M44 – Open Cluster in Cancer
M44, Praesepe, also popularly termed the Beehive Cluster, is one of the largest and brightest of all open star clusters. It is known from ancient times, but the actual nature of the cluster remained a mystery until the invention of the telescope in 1610.
When Galileo observed the Beehive through his primitive telescope, he realized with astonishment that the small nebulous object is in fact composed of myriads of small stars.
M44 is clearly visible to the naked eye as a misty patch, even from moderately light-polluted places. Finding it is pretty easy, the cluster is located just 1.5 degrees northwest of the 4th-magnitude star Delta Cancri.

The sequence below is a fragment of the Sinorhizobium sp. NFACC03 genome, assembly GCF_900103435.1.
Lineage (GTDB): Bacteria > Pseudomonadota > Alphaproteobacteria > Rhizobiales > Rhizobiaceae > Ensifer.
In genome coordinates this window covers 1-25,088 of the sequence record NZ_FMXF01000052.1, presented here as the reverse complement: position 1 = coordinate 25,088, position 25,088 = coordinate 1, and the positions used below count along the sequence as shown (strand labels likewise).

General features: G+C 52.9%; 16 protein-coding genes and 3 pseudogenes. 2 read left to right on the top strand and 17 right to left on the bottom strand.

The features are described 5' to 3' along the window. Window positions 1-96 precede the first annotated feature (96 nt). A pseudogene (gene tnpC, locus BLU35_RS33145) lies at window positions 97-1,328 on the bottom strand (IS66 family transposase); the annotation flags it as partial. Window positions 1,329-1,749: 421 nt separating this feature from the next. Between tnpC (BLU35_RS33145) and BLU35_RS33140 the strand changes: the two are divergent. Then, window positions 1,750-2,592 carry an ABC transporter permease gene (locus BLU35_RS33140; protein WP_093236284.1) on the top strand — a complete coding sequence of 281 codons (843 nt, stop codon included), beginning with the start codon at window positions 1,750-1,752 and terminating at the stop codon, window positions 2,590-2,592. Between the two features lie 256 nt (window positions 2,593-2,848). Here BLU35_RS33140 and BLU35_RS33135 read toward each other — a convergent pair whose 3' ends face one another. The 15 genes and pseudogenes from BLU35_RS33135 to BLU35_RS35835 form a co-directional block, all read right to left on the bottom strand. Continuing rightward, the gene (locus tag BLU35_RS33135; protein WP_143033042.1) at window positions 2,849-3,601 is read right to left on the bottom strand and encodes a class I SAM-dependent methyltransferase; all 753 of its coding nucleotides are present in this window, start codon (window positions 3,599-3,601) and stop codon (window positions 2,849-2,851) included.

Because of its great size covering 1.5 degrees of sky (or three times the apparent width of the full Moon), M44 is best seen with binoculars or rich-field telescopes. The cluster will be easily resolved into dozens of stars of magnitude 6.5 or fainter.
Several faint galaxies can be found between the stars of M44. However, they are only visible with large telescopes, as the best of them is no brighter than magnitude 14.5.
Note: The image featured at the tops of this article was taken by Bob Franke, NASA.gov.
Emil, an avid astronomy writer, formerly owned and ran nightskyinfo.com, making the universe more comprehensible for his readers. He has recently handed over its reins to Tom Urbain from starlust.org, ensuring that his legacy of simplifying the stars continues to enlighten and inspire.